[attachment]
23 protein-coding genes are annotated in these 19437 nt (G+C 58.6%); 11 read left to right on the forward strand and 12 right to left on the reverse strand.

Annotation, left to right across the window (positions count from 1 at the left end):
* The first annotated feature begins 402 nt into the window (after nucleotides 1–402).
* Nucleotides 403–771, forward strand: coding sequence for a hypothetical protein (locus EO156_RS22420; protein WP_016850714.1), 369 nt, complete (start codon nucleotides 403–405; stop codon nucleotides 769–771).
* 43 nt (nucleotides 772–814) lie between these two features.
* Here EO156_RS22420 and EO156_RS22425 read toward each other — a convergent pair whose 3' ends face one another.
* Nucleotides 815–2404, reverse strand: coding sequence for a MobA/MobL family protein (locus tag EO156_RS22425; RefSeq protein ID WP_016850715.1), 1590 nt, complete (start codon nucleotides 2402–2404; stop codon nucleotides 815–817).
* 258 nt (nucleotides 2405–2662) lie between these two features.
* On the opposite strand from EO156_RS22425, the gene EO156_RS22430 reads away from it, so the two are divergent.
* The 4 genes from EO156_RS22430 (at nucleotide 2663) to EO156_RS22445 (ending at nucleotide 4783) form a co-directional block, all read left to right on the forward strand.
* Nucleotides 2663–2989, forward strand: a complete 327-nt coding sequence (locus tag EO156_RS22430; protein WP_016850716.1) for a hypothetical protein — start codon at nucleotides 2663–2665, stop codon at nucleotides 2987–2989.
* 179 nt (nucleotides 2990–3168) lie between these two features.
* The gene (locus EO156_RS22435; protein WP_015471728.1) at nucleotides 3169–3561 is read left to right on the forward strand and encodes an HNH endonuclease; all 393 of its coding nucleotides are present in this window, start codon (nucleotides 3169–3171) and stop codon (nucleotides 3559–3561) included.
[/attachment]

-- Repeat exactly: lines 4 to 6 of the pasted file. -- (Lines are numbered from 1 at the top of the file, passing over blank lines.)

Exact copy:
* Nucleotides 403–771, forward strand: coding sequence for a hypothetical protein (locus EO156_RS22420; protein WP_016850714.1), 369 nt, complete (start codon nucleotides 403–405; stop codon nucleotides 769–771).
* 43 nt (nucleotides 772–814) lie between these two features.
* Here EO156_RS22420 and EO156_RS22425 read toward each other — a convergent pair whose 3' ends face one another.